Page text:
The situation in the residential property market is still grim. The Knight Frank Prime Global Cities Index Q2 2017 showed that amid a global pattern of weakening prices for luxury residences, a declining trend engulfed Indian metros. For the April-June quarter, Bengaluru, the city that was so far resilient, suffered a decline from the year-ago period. Delhi prices declined too. Mumbai managed a slight growth.
As if sensing this, the investor sentiment that was all gung-ho after the new Real Estate (Regulation and Development) Act was enforced has suddenly turned negative too. Retail investors who followed the herd would have seen value erosion last week as the BSE Real Estate index plummeted by 15%. Shares of leading listed firms like DLF Ltd, Indiabulls Real Estate Ltd, Unitech Ltd and Prestige Estates & Projects Ltd all fell by 6-10% in Thursday’s trading session. Indeed, the weak market sentiment also fuelled the sell off in these stocks.
However, the Knight Frank report did not trigger the sell off. Perhaps investors reacted to the announcement that banks would henceforth lend only to realty developers that are registered under RERA. This could aggravate the already tight liquidity situation faced by realty developers.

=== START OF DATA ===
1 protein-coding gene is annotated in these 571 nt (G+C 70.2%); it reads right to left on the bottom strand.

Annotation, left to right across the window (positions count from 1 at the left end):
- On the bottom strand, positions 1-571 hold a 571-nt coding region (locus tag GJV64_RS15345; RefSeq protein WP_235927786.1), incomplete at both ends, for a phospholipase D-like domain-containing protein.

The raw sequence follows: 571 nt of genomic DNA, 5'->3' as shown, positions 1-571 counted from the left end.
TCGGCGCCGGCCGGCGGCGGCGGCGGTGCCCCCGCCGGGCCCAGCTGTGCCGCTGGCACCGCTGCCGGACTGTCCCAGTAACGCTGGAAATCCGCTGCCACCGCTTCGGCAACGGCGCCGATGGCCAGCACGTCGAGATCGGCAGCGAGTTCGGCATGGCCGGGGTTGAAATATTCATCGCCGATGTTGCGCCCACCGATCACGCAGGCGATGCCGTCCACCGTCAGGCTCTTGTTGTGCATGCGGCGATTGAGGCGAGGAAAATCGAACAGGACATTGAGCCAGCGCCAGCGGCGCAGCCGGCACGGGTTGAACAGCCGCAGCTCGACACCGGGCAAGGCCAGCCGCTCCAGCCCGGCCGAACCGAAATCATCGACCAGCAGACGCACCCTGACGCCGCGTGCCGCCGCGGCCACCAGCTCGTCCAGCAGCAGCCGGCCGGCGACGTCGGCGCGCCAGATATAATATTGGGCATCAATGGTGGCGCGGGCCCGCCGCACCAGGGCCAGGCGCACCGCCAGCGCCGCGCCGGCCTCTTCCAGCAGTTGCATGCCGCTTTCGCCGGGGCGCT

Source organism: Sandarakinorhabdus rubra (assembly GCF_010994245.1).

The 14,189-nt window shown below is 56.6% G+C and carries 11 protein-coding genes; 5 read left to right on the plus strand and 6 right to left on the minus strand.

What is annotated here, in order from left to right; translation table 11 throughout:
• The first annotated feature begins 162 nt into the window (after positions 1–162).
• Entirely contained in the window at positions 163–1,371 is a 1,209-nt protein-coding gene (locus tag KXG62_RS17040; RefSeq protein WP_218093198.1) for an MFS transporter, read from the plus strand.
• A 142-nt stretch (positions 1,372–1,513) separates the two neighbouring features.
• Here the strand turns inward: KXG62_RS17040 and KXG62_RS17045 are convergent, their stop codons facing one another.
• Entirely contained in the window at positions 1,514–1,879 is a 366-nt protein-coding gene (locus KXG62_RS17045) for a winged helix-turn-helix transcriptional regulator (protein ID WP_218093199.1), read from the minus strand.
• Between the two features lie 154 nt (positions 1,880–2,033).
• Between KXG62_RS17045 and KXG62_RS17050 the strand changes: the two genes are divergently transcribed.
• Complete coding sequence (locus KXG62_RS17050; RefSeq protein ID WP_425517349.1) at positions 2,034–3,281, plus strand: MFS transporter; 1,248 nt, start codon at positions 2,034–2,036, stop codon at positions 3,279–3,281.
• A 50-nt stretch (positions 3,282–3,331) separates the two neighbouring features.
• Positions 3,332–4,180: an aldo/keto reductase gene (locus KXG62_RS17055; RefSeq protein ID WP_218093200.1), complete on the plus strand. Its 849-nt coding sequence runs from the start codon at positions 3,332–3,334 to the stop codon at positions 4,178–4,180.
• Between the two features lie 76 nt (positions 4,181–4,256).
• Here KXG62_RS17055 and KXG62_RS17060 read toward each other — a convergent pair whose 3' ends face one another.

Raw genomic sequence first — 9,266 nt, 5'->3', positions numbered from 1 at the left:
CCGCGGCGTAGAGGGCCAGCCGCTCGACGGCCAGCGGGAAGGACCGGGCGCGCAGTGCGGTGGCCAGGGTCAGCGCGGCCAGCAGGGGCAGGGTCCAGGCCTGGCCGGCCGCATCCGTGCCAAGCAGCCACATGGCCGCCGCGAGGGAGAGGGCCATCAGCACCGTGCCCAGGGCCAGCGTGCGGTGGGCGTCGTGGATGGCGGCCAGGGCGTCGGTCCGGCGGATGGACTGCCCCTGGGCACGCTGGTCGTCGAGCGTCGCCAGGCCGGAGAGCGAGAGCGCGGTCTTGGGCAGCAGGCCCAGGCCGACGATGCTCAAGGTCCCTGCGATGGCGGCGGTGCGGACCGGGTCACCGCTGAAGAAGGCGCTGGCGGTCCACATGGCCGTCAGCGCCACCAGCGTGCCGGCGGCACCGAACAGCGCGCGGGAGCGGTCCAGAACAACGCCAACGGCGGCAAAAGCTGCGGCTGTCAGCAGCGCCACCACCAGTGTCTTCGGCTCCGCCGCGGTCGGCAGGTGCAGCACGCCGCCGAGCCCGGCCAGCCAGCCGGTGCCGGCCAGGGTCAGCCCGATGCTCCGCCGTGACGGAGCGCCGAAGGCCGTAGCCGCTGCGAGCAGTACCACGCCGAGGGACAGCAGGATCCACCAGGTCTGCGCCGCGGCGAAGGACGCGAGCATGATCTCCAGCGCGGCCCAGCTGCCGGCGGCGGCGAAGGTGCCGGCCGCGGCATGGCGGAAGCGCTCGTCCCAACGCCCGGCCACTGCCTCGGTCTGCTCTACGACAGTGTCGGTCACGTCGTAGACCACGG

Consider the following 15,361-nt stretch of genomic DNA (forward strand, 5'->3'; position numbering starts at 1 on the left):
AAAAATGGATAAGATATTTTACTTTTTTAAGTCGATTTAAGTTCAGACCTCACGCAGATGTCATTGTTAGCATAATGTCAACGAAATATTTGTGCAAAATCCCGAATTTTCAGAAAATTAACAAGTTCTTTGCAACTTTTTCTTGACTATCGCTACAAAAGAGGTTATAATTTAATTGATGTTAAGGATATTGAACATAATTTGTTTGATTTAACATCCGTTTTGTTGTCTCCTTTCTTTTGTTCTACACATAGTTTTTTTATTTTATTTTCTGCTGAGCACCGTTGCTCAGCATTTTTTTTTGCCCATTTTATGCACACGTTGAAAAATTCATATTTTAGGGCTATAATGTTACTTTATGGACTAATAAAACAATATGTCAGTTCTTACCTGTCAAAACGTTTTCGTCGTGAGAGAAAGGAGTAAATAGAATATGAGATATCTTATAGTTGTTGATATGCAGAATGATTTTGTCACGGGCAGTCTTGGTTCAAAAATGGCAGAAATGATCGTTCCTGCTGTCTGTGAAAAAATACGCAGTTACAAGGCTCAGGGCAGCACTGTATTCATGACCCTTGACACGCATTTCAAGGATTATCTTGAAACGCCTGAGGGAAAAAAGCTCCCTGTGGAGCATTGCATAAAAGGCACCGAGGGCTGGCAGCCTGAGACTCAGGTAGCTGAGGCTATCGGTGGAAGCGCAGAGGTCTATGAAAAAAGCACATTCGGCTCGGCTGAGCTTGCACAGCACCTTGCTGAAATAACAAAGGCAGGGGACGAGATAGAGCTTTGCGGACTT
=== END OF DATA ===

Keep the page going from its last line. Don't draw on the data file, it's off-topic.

As such, the operating cash flows of most firms catering to residential property market are impacted due to limited sales for several quarters.
Rising debt burden and defaults are no longer surprising. A case in point is the recent development where the large Mumbai-based developer Housing Development and Infrastructure Ltd (HDIL) failed to repay Rs144 crore subsidiary debt to the banker. The stock plunged 45% in five trading sessions although it retraced a bit after the management, on Wednesday, assured a one-time settlement was in the offing.
Then, there are large firms like DLF that are struggling to monetize assets.
For the firms in the BSE Realty index, the average interest cover ratio that indicates whether the profits generated are sufficient to pay the interest costs has been falling since the slowdown in 2012. From an average operating profit of nearly three times the interest cost paid in March 2011, the ratio is down to 1.3 in March 2016. A few firms such as Kolte-Patil Ltd and those with commercial lease income like Phoenix Mills Ltd and Oberoi Realty Ltd, however, are on safe ground, as the segment is better off.
In other words, the respite expected from RERA for customers and consequently investors in realty firms, now appears to be a mirage.
As less than half the number of states in the county have implemented RERA, the pace of new launches will slow down. In another recent report, Knight Frank had said that the current sentiment score in Indian real estate has moved into the negative zone and reached Q42015 levels (see chart). But then, there is hope for the future.
It said, the “wait and watch mode” is still prevailing in the sector in the expectation of clarity on various policy measures by the government in the next six months.”
Given this uncertainty, equity investors may see huge swings in the stock prices of realty firms until more clarity emerges with a sustained rebound in property sales and prices.